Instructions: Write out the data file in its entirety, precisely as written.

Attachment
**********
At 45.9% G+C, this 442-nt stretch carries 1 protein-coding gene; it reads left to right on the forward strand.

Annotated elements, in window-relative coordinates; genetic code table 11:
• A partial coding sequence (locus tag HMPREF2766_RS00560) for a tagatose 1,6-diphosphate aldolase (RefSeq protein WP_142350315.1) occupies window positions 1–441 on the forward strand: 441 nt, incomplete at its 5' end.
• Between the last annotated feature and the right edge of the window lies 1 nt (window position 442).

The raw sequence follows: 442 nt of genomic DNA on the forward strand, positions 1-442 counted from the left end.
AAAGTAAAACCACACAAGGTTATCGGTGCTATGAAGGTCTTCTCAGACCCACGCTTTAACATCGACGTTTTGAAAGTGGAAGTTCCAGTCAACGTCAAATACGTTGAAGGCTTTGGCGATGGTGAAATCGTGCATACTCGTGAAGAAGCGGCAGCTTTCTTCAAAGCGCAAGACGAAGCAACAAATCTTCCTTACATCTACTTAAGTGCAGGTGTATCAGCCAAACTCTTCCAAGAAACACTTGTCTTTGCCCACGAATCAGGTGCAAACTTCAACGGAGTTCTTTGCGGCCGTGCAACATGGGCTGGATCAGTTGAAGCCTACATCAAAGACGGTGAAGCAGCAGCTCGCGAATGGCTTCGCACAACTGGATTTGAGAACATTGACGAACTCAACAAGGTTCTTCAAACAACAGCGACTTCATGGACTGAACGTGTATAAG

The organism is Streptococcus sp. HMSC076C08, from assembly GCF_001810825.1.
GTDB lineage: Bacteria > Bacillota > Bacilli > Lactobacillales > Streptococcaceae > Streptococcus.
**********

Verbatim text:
At 45.9% G+C, this 442-nt stretch carries 1 protein-coding gene; it reads left to right on the forward strand.

Annotated elements, in window-relative coordinates; genetic code table 11:
• A partial coding sequence (locus tag HMPREF2766_RS00560) for a tagatose 1,6-diphosphate aldolase (RefSeq protein WP_142350315.1) occupies window positions 1–441 on the forward strand: 441 nt, incomplete at its 5' end.
• Between the last annotated feature and the right edge of the window lies 1 nt (window position 442).

The raw sequence follows: 442 nt of genomic DNA on the forward strand, positions 1-442 counted from the left end.
AAAGTAAAACCACACAAGGTTATCGGTGCTATGAAGGTCTTCTCAGACCCACGCTTTAACATCGACGTTTTGAAAGTGGAAGTTCCAGTCAACGTCAAATACGTTGAAGGCTTTGGCGATGGTGAAATCGTGCATACTCGTGAAGAAGCGGCAGCTTTCTTCAAAGCGCAAGACGAAGCAACAAATCTTCCTTACATCTACTTAAGTGCAGGTGTATCAGCCAAACTCTTCCAAGAAACACTTGTCTTTGCCCACGAATCAGGTGCAAACTTCAACGGAGTTCTTTGCGGCCGTGCAACATGGGCTGGATCAGTTGAAGCCTACATCAAAGACGGTGAAGCAGCAGCTCGCGAATGGCTTCGCACAACTGGATTTGAGAACATTGACGAACTCAACAAGGTTCTTCAAACAACAGCGACTTCATGGACTGAACGTGTATAAG

The organism is Streptococcus sp. HMSC076C08, from assembly GCF_001810825.1.
GTDB lineage: Bacteria > Bacillota > Bacilli > Lactobacillales > Streptococcaceae > Streptococcus.